Thursday, 17 July 2014
Monday, 30 June 2014
Its a really fertile time in American art right now. Not in the auction rooms, where prices continue to soar and Abstract becomes increasingly abstract, but in the shared studios of Brooklyn and Culver City, where young talents are making provocative, interested work and finding new ways to support each other and show their work. The Still House Group is a Red Hook, Brooklyn-based collective whose members are in their late twenties and early thirties and who have resisted the usual career path of successive art schools and studio assistant roles, and instead banded together to show their work and share it however they can. Perhaps the most interesting member of the gang, to our eyes at least, is LA transplant Nick Darmstaedter, a selection of whose work is shown here. His 'oxidised penny' series from 2012 got him noticed, but its these fridge magnet and steel and industrial insulation material works which really stands out. The magnet works are kaleidoscopic Pop snapshots of contemporary and kitsch American culture, with Darmstaedter freely admitting that chance and imperfection play a big role in his work, As ever, the pages of a website don't do justice to the strangely mesmeric nature of the work, and the scale, colour and details of the actual works are striking. And then there's the insulation work, which to our eyes are wry yet austere modern Minimalist gems, again rooted in reverence for every day American materials, the industrial surfaces pared perfectly, the pastel colours offset by the walls of brushed steel which subtly reflect their environment, and the screenprinted trademarks and logos nodding to Ed Ruscha's gnomic sayings.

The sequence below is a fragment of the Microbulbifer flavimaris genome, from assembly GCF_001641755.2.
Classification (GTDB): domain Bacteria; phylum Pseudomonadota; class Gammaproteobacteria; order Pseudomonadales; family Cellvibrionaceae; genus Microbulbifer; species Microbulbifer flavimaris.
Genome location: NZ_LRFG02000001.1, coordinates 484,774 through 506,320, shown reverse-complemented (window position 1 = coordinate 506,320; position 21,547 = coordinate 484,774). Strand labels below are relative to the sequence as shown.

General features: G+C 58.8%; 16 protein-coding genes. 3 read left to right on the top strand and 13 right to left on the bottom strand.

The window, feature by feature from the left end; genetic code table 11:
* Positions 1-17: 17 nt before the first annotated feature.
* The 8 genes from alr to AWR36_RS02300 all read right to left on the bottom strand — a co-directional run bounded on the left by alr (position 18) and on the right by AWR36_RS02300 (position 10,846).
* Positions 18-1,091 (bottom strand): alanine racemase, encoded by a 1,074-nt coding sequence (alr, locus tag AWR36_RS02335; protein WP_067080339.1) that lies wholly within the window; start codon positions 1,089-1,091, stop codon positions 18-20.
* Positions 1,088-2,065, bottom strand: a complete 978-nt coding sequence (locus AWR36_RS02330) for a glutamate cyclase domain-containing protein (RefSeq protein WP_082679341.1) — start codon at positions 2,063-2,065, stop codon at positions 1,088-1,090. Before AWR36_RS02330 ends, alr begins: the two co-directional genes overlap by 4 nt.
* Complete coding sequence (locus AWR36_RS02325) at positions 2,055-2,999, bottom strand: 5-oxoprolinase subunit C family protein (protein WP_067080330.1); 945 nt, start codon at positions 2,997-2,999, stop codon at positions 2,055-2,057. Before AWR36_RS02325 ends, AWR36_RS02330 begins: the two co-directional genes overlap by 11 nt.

Tuesday, 20 May 2014
Portuguese collage artist Hugo Barros is surely the closest contemporary successor to the mighty and influential Superstudio, whose iconic imagery initially celebrated but later ridiculed the supposed power of architecture. Barros creates all his images by hand, sifting through thousands of photographs and vintage magazines for his source material. The resulting collages feel like something from an apocalyptic utopia, somewhere between Logan's Run and Zabriskie Point, with strangely naive scenes where children frolic in front of solar storms or sail on rivers of blood, and sightseers relax with an aperitif as the skies around them burn.Like Sun Ra said, "It's after the end of the world...don't you know that yet?"
All images © Hugo Barros